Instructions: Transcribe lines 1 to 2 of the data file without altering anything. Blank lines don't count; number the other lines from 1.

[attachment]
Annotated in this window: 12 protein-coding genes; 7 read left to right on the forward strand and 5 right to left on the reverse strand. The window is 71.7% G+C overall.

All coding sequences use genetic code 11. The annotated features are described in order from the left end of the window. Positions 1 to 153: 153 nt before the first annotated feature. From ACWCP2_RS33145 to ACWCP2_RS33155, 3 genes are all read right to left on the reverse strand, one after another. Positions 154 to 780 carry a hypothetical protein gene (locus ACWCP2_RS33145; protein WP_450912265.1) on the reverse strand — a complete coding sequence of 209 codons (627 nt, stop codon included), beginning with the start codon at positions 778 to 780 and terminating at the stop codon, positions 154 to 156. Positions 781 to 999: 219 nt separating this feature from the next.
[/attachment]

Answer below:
Annotated in this window: 12 protein-coding genes; 7 read left to right on the forward strand and 5 right to left on the reverse strand. The window is 71.7% G+C overall.

All coding sequences use genetic code 11. The annotated features are described in order from the left end of the window. Positions 1 to 153: 153 nt before the first annotated feature. From ACWCP2_RS33145 to ACWCP2_RS33155, 3 genes are all read right to left on the reverse strand, one after another. Positions 154 to 780 carry a hypothetical protein gene (locus ACWCP2_RS33145; protein WP_450912265.1) on the reverse strand — a complete coding sequence of 209 codons (627 nt, stop codon included), beginning with the start codon at positions 778 to 780 and terminating at the stop codon, positions 154 to 156. Positions 781 to 999: 219 nt separating this feature from the next.